Captain Alastair Cook admitted the England dressing room was "a tough place to be" after their winless run against Australia was extended by the most dramatic of one-wicket defeats in the second one-day international in Brisbane.
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England were on the brink of finally beating Michael Clarke's side for the first time in 84 days since arriving Down Under, only to be denied by James Faulkner's unbeaten 69 from 47 balls.
When last man Clint McKay joined the all-rounder, Australia required 57 runs in six overs.
Faulkner responded to the danger with aggression, typical of Australia's cricket this summer, as he blasted away England's death bowling.
With 25 needed from 10 balls, Faulkner hit Ben Stokes for back-to-back sixes, before smacking the 12 needed from Tim Bresnan's final over from the first three balls.
It meant Australia went 2-0 up in the five-game series, and also that Eoin Morgan's brilliant 106 was in vain after England posted 300 for eight batting first.
"It's an emotional dressing room right now and a pretty tough place to be, but when we look at it tomorrow morning in the cold light of day, it was an astonishing innings (from Faulkner) that beat us," Cook told the post-match presentation.
"So we did a lot of good things here. Obviously I'll have to look at our last few overs but I'm proud of the way we got stuck in.
"But little things needed to go our way and they didn't."
Cook did not attend the post-match press conference, with Morgan instead put forward to explain away this latest defeat.
The left-hander attempted to relay the positives of a performance that England did control for long periods - thanks largely to his 94-ball century - but admitted his team-mates could not help but feel they had let themselves down.
"Guys probably shouldn't be as harsh as they will be on themselves," Morgan said.
"Naturally they will be, but if you look through today's game we've done a lot of things right.
"It is quite tough. We let a good side come in at the end and we allowed them to play.
"We didn't finish as well as we would have liked. We're as surprised as anybody at the result.
"We let ourselves down a small bit. I think that can be said."
England's death bowling will come under closest scrutiny and Morgan admitted allowing Faulkner to retain the strike at the end proved fatal.
"We allowed James Faulkner to play like he does, which obviously isn't part of our plans," he said.
"With a number 11 batting at the other end you'd expect him to face the majority of the balls."
Morgan also defended Stokes, whose 10 overs cost 74, after he came in for punishment at the end, adding: "Stokesy is a good yorker bowler and backs himself at the death.
"We've seen his skill throughout the whole of this summer and what he can do. He's got endless capabilities, but today he just didn't finish as well as he would have liked."
Cook's options in the final overs were limited after Boyd Rankin was forced off with a hamstring injury, while Morgan was also on the sidelines with a calf problem.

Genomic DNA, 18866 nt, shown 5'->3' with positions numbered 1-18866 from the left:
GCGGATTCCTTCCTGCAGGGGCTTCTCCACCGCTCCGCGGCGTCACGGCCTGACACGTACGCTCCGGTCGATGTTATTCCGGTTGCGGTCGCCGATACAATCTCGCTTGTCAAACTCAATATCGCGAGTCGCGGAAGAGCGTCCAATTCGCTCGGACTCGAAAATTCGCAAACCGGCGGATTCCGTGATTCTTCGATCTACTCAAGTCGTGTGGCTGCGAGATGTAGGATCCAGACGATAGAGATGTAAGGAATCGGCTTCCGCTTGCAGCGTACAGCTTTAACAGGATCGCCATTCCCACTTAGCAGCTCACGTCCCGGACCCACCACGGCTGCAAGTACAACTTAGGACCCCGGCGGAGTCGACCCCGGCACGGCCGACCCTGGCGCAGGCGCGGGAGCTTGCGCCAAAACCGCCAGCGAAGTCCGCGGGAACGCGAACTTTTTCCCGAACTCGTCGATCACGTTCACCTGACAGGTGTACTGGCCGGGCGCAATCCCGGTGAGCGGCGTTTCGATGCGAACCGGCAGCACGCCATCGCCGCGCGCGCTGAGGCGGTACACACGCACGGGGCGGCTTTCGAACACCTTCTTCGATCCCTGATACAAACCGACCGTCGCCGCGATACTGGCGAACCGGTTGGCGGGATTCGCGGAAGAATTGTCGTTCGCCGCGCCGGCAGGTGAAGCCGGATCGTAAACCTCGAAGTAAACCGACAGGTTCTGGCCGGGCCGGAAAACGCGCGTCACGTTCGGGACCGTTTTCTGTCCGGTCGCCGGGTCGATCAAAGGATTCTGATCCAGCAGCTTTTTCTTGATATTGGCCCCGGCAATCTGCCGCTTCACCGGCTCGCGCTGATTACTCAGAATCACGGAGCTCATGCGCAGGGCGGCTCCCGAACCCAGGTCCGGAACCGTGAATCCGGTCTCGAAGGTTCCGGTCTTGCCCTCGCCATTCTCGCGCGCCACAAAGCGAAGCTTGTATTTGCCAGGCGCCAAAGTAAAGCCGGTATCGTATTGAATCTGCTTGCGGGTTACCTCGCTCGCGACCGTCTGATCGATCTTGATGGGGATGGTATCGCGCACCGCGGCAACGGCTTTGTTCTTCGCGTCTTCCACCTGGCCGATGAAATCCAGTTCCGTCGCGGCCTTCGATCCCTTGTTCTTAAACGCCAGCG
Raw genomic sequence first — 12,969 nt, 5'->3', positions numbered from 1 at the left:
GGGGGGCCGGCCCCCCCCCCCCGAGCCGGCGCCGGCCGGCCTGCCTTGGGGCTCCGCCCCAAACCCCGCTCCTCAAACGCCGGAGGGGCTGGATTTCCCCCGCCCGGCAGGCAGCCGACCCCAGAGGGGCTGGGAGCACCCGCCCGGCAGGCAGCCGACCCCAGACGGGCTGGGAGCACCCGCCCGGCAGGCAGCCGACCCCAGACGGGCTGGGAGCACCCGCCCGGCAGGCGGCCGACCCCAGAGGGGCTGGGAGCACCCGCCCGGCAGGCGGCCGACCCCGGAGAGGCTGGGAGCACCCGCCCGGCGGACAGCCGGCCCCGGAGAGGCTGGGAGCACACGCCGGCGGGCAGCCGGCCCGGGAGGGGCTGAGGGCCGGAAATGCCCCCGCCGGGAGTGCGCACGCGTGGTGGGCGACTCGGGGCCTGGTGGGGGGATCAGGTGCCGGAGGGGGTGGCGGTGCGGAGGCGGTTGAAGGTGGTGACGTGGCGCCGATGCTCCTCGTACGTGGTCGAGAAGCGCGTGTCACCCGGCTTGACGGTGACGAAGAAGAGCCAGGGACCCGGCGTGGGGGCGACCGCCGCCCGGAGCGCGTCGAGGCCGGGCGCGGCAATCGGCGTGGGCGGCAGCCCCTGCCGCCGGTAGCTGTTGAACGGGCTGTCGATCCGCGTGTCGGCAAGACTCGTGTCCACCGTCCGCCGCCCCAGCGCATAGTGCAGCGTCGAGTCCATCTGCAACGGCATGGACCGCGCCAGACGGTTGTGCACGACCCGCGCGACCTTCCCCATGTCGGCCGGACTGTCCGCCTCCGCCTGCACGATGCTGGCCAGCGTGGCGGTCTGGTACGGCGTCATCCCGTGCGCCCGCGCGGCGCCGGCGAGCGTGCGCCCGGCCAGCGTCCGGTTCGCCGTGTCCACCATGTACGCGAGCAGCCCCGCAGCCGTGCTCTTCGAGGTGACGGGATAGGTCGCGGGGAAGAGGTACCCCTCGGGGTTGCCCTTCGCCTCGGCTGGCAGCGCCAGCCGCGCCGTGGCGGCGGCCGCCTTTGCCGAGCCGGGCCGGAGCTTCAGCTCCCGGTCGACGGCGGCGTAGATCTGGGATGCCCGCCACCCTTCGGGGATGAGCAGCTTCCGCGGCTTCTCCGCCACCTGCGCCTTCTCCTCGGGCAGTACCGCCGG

Both are doubtful for Sunday's third match in Sydney and while any Rankin injury could be offset by Stuart Broad's return from his break, Morgan's loss would be a blow after his century.
"Boyd has a tight hammy. He's felt that a bit so he stayed off. I've got a tight calf," Morgan said.
"We'll see over the next 24 hours how I pull up tomorrow and travel to Sydney."
Limited overs coach Ashley Giles has the unenviable task of picking the players up after an eighth consecutive defeat in all formats against Australia - dating back to last summer.
England's record number of consecutive losses across all formats is 10 - a figure that is in danger.
"One thing I won't do is scream and shout at them," Giles told Sky Sports 2. "They're all pretty low and we need to pick them back up, they need to get some energy back.
"But we need to analyse as well. We didn't quite get it right and we need to learn along the way.
"As long as we're learning and improving I'll be happy. We were just a hair's width away from winning the game."
Faulkner admitted his mind had been racing at the end.
"There was a fair bit. The crowd was quite loud," he said.
"I've been in that situation a fair few times being the all-rounder at the end, and a lot of times I haven't been successful and have stuffed up the game, so it was just nice to get the boys over the line.
"I thought it was a great team effort to chase down 300."
Faulkner said he started to believe he could pull off an unlikely win when McKay proved he could keep out England's bowlers.
Asked if he thought it was over when McKay came in, he added: "It was looking that way, wasn't it.
"But Clint McKay hung around, he's got a beautiful forward defence and we saw it again tonight.
"When we needed about 30 to win the crowd started to get behind us and I thought we had a real chance.
"After that we started to hit the fence and everything turned our way."
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